Proponents said the 16-inch guns of the U.S. navy battleship Iowa represented the pinnacle of naval war technology. Critics said they were outdated and dangerous. Whatever the truth, 47 men on a USS Iowa gun crew were killed last week in one of the worst
peacetime accidents in U.S. naval history. And naval officials ordered all their same-calibre guns silenced until a commission of inquiry had established the cause of the disaster.
The accident occurred on the morning of April 19 as the Iowa—one of four mothballed Second World War battleships refitted and recommissioned during the Reagan defence buildup of the early 1980s—took part in exercises 300 miles northeast of Puerto Rico. The men of the 58,000-ton Iowa had finished testfiring the three 16-inch guns of its number 1 turret. Number 2 was about to follow suit when, suddenly, a tremendous explosion ripped through the sealed steel gun room at the top of the multilevel turret. Every man in the five top levels died almost at once, senior officers said later. But by some quirk, 11 men
in the turret’s lowest level—the powder magazine, more than 30 feet below deck—survived with only slight injuries.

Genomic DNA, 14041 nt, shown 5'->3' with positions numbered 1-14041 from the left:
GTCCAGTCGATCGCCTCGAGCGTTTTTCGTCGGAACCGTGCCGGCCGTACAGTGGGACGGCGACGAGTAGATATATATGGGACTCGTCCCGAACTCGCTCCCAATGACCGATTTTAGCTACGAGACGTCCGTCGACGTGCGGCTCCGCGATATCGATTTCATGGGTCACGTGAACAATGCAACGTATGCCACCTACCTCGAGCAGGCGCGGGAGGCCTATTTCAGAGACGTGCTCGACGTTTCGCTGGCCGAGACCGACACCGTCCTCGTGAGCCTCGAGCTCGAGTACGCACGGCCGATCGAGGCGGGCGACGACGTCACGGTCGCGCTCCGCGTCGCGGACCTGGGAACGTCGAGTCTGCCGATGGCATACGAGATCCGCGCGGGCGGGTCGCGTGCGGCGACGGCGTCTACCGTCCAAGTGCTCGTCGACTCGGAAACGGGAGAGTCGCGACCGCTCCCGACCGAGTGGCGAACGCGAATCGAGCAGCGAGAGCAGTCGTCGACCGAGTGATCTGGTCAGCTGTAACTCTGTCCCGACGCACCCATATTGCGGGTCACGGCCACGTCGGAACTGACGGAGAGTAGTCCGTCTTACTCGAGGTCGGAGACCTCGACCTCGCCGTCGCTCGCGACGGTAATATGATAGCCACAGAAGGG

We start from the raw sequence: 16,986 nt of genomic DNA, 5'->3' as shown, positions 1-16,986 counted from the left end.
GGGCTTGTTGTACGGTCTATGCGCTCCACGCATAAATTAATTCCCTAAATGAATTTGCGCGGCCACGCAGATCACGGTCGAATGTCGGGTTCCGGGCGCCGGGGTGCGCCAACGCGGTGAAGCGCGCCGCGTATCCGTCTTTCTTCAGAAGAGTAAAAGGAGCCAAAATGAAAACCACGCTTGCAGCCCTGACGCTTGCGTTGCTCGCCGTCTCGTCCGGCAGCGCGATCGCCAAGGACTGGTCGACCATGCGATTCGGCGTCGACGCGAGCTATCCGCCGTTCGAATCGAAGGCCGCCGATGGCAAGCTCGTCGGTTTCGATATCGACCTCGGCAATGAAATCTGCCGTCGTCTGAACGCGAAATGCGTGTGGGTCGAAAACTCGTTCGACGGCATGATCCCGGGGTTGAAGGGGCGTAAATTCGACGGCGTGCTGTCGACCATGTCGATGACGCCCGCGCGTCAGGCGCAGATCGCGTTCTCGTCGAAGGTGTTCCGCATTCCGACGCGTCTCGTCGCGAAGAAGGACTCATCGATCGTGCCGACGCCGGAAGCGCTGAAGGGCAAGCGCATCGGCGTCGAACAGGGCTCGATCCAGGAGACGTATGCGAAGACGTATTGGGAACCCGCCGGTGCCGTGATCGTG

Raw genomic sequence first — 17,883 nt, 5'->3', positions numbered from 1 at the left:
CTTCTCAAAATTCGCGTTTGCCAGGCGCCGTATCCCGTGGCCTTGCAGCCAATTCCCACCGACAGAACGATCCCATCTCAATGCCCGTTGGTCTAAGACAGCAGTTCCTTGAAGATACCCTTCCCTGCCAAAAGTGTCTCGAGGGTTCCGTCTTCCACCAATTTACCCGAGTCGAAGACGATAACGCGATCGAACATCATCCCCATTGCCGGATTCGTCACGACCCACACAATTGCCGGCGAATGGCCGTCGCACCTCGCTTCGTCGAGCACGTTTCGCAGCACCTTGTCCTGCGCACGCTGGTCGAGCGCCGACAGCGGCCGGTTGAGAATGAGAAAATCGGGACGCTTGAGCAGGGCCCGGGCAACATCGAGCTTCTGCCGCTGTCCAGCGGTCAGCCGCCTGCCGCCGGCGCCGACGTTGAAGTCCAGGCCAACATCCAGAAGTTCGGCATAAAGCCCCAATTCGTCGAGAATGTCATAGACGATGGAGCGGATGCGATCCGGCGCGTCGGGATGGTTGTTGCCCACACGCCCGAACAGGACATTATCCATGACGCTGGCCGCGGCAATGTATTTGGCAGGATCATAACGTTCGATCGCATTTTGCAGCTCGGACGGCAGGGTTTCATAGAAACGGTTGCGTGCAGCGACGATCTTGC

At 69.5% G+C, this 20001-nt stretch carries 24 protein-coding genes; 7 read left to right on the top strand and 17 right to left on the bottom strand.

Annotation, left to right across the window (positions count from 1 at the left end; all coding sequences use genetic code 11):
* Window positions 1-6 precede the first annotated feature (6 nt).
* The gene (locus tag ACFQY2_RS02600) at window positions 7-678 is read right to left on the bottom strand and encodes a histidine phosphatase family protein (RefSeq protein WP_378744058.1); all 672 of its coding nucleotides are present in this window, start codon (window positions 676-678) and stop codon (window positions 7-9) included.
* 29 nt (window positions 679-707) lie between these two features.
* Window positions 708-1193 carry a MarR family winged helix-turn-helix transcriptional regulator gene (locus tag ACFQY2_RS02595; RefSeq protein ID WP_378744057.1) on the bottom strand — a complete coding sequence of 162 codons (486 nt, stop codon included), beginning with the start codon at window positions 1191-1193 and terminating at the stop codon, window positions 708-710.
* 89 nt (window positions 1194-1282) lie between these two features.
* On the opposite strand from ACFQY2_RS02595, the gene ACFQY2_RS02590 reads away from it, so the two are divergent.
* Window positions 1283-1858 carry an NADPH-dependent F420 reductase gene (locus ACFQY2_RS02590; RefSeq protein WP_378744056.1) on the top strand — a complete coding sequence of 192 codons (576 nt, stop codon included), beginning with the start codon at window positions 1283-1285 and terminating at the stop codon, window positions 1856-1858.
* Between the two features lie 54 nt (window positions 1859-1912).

Suspicion centred on the gunpowder that sailors use to blast a 2,695-lb. projectile a maximum range of 23 miles. They were either loading, or were about to load, five silken bags—each containing 110 lb. of powder—into the breech of one of the turret’s guns when the fatal blast occurred. The Iowa’s 16-inch guns—and those of its sister ships, the Missouri, the New Jersey and the Wisconsin—are the largest in use by any navy. And some experts say that the guns have not changed much in concept since they were introduced before the First World War.
After the flag-draped coffins of the victims had been flown to the U.S. mainland from Puerto Rico, retired Rear Admiral Gene LaRocque, an outspoken critic of Reagan-era defence policies, fired a salvo of his own. The Iowa and the other recommissioned U.S. battleships had “old-fashioned ammunition, old-fashioned technology and old-fashioned wiring,” he said. He speculated that the wiring may have malfunctioned, igniting the gunpowder prematurely, or that a gun’s breech mechanism may not have closed properly, causing a backfire. But Capt. Larry Seaquist, who commanded the Iowa until May, 1988, insisted that “this remains the finest naval gun in the world.” Meanwhile, Admiral Carlisle Trost, chief of naval operations, ordered that no 16-inch gun should be fired until the accident’s cause is known. But some experts said the death of every eyewitness might make it impossible to reach firm conclusions. In any case, the sharp divisions of opinion surrounding the 16-inch gun seemed merely the opening shots in a battle of words that might well outlast—and overshadow—the official inquiry itself.
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